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Judiciary honors Justice Thomas McHugh

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Photo by Andrea Lannom. McHugh thanks friends for attending the ceremony. Photo by Andrea Lannom. McHugh thanks friends for attending the ceremony.
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Members of the West Virginia judiciary expressed their heartfelt appreciation in a Dec. 20 ceremony for a West Virginia Supreme Court justice who will leave his seat on the bench at the end of this month.

Officials unveiled a portrait of Justice Thomas McHugh, a 20-year veteran on the state's highest court. McHugh, who originally came to Kanawha County Circuit Court as a circuit judge 38 years ago, reflected on his years of service and the people he came to know.

"Meeting the people both at the circuit court level and the Supreme Court has to be my favorite part," McHugh said. "It's very heartwarming that people around me are doing this."

McHugh was elected to the state's highest court in 1980 and then reelected in 1992 and again in 2010.

Steve Canterbury, court administrator, said the court was questioned about the need for the portrait and how much it cost.

"The media questioned why we wanted to capture a moment in history," he said. "If you don't record it, you lose it."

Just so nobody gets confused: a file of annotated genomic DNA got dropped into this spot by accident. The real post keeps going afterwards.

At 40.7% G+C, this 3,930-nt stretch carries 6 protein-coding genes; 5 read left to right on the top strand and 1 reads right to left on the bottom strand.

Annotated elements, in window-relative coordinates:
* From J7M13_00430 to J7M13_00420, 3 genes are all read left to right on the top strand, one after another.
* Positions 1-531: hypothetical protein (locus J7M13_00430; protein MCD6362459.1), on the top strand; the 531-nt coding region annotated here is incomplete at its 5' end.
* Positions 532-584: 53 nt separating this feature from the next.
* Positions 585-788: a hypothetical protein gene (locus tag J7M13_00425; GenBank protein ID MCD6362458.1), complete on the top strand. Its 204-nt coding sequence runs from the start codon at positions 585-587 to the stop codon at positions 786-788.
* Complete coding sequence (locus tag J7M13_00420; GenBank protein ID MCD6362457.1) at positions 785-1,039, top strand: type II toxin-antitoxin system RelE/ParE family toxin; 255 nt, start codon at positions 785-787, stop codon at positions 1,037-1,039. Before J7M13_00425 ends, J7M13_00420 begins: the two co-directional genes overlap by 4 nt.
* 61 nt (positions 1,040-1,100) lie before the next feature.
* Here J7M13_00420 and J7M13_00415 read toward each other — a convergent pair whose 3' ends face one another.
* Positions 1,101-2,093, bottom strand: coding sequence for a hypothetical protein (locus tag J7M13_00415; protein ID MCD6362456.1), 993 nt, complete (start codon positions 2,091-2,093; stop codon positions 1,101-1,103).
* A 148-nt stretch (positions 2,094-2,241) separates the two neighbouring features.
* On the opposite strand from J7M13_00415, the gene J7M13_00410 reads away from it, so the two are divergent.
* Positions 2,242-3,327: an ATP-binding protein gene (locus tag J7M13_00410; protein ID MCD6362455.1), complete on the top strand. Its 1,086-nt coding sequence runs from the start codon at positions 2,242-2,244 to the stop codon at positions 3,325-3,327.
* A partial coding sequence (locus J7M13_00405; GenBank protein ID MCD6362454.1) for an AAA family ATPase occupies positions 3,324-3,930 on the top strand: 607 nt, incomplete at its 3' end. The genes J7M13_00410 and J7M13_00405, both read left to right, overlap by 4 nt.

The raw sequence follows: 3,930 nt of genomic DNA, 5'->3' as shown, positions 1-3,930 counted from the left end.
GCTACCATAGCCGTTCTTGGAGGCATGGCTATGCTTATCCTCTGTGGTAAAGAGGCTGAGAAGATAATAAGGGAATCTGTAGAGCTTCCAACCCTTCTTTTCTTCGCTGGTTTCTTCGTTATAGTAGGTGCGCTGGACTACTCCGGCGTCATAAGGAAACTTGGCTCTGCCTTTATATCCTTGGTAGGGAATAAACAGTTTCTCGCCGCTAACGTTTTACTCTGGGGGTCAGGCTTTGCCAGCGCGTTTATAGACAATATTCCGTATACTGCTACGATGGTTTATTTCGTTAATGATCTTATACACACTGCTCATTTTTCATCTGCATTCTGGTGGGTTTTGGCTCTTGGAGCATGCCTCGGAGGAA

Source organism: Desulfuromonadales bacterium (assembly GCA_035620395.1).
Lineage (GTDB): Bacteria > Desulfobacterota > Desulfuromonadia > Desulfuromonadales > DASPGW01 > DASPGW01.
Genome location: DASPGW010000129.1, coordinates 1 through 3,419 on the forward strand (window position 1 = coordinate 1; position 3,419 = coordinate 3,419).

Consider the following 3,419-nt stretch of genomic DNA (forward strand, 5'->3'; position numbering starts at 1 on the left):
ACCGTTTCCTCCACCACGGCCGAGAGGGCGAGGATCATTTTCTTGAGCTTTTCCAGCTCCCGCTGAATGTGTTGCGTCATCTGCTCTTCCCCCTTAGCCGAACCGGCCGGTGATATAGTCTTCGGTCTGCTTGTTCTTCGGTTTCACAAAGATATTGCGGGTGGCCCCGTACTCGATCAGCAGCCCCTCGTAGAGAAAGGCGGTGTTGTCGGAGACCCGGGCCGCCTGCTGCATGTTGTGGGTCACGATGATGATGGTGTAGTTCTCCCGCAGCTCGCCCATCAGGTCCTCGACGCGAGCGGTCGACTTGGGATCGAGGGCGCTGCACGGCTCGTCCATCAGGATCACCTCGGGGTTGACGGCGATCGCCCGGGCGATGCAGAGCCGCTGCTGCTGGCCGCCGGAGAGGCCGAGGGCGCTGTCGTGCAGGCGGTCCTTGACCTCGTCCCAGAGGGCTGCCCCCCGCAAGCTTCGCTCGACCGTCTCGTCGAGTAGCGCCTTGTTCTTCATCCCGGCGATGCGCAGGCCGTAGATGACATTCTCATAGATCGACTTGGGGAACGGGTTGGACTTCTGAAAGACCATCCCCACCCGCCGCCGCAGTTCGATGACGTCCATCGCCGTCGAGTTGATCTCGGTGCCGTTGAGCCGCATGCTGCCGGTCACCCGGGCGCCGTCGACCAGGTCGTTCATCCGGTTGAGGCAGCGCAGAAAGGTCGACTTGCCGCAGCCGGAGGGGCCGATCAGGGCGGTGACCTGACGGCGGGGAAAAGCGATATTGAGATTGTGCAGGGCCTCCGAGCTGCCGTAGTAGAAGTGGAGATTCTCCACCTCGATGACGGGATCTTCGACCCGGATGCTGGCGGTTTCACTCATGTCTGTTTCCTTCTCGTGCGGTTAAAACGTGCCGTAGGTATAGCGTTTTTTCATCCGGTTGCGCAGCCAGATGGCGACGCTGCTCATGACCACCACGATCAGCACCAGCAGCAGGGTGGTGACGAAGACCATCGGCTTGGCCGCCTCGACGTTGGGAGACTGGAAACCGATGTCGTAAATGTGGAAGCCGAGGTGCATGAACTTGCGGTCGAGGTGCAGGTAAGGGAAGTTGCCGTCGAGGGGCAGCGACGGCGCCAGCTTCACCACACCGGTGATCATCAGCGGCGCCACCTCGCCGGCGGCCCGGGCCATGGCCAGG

Canterbury also recalled a "wonderful and terrible" memory of when McHugh first sat on the bench.

"He said he did not want to take a penny more in salary than any of the other justices," Canterbury said noting it was a wonderful gesture but terrible because no one had ever asked to do that before.

Canterbury said the only way to do that was if McHugh gave back money every month to the state treasurer. He ended up giving approximately $325,000, Canterbury said.

"That's what he has given back," Canterbury said.

Fourth Circuit Judge Robert King said he was delighted to be at the ceremony on behalf of the federal judiciary, calling it a "grand and glorious occasion." King remembered his years practicing law with McHugh.

"Tom McHugh lived an exemplary personal and professional life. …To borrow a phrase, Justice Tom McHugh is the best of West Virginia," he said.

Chief Justice Menis Ketchum also recalled memories with his fellow justice but also joked, "I've seen your painting. You're not that good looking." 

"I believe Tom will go down as one of the best jurists in the history of West Virginia," Ketchum said. "When I came to this court, it was fractured. They always fought. Through his leadership that court calmed down and actually talked to each other again. He has been a leader of our court and it has become a court people respect again."